Apparently this "friend" doesn't trust the vaxes she is giving her kid, otherwise what does she have to afraid of?
post #68 of 95
Quote:
Originally Posted by Deborah View Post
I've been following this case closely.

I think the judgement is a travesty.

What was done was to take a few minor paperwork problems and blow them up into a huge scandal.

Compare, for example, to the business as usual response to Merck actually publishing fake medical journals to promote Vioxx.

Can we say double standard?

The main point of the insane way this whole thing has been handled was to intimidate any other doctors who might speak up for children or anyone else with vaccine injuries in the U.K.

Just my opinion, of course.
I couldn't agree with you more

and yes heather...what started this entire scandel was messed up paperwork...the folks that have the most to say (and usually not the nicest things) are the ones that actually know very little about the case and are merely reguritating what they have been told via mainstream media. (not saying this is you)

This case is not unlike the entire vaccine subject. The truth is not in plain sight. One must dig for it.
post #69 of 95
Quote:
Originally Posted by Marnica View Post
I couldn't agree with you more

and yes heather...what started this entire scandel was messed up paperwork...the folks that have the most to say (and usually not the nicest things) are the ones that actually know very little about the case and are merely reguritating what they have been told via mainstream media. (not saying this is you)

This case is not unlike the entire vaccine subject. The truth is not in plain sight. One must dig for it.
Enlighten us.
post #70 of 95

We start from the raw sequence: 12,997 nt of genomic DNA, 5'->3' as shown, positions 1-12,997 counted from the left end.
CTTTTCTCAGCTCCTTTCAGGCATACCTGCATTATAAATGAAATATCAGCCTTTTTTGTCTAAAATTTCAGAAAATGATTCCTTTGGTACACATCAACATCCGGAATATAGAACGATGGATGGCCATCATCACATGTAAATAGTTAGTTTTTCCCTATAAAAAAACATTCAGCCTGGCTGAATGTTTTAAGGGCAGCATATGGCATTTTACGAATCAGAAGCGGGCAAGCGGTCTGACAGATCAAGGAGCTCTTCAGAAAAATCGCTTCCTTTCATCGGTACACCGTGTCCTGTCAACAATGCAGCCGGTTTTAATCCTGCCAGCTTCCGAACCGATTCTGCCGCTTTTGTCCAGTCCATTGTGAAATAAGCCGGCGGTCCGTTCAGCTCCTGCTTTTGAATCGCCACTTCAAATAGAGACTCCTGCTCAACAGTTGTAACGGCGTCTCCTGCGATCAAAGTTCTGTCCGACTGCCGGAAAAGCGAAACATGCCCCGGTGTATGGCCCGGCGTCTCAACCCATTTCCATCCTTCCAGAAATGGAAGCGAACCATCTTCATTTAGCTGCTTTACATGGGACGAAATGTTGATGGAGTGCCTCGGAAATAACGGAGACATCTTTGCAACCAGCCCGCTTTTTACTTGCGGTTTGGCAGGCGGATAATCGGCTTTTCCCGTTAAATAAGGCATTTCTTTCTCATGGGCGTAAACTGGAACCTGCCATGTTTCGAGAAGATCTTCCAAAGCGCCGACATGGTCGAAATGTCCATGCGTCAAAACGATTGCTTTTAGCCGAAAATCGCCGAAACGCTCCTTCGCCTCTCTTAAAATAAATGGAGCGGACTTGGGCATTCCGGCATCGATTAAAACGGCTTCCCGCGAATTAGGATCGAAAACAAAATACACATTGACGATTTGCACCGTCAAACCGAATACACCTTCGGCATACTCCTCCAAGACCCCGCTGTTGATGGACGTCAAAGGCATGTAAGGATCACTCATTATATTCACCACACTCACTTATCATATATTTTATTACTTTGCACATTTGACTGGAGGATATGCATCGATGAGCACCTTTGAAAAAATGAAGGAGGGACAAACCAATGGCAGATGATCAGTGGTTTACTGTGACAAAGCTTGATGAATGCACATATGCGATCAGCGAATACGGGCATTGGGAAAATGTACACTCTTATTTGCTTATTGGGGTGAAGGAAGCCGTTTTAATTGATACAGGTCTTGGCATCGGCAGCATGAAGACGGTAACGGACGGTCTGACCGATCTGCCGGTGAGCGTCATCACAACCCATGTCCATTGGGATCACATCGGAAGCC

I've read so much misinformation in this thread. If any of you want to know the real story, the easiest way will be to buy his book. http://www.amazon.com/gp/product/161...pf_rd_i=507846

Even if you don't believe him, at least you'd be getting the other side of the story, which you probably haven't read, unless you have gone to great lengths to seek it out.

To anyone who says his study was too small, that's the nature of a case series. A case series is when a doctor writes about specific patients that he has treated. He found a new kind of bowel disease in those patients, and one small part of the report was that he mentioned that in the majority of those patients, the parents felt the bowel problems were somehow associated with the MMR. Should he have withheld that bit of information from his report?

Someone on this thread said he took blood samples without parent permission. That's absolutely false. He had the permission of parents and children. The issue was whether or not the ethical approval he had received for the study covered that specific blood draw. He said it did, the GMC said it didn't--not a big deal in reality.
post #71 of 95
Quote:
Originally Posted by heathergirl67 View Post
Enlighten us.
Nope.....you need to do that for yourself. Seek and ye shall find

Quote:
It is easier to perceive error than to find truth, for the former lies on the surface and is easily seen, while the latter lies in the depth, where few are willing to search for it.
Johann Wolfgang Von Goethe
post #72 of 95
*

I agree...many of the misunderstandings are quite complicated. This might be useful for some. It is well referenced, written by a third party who is an MDiv, PhD and a lawyer. This is what prompted me to start following the GMC case so closely. This was written before the verdict.
http://www.wesupportandywakefield.co..._Wakefield.pdf
post #73 of 95
That looks like a good article, Marnica. I haven't had a chance to read it thoroughly yet. I just wanted to make a correction, though. The author is not an MD. That MDiv is a Masters of Divinity. He also has a PhD in the area of religious history and a law degree.

So he's not a medical doctor or a scientist, but seems to be an intelligent, educated man, who actively sought out the truth and wanted to share what he learned.
post #74 of 95
Wakefield's response to the myths and misinformation regarding his Lancet paper.

http://www.generationrescue.org/pdf/...eld_100128.pdf
post #75 of 95
I didn't read all the posts... but I saw that lots of people said Dr Wakefield's study had nothing to do with their decision not to vaccinate and many had never heard of him.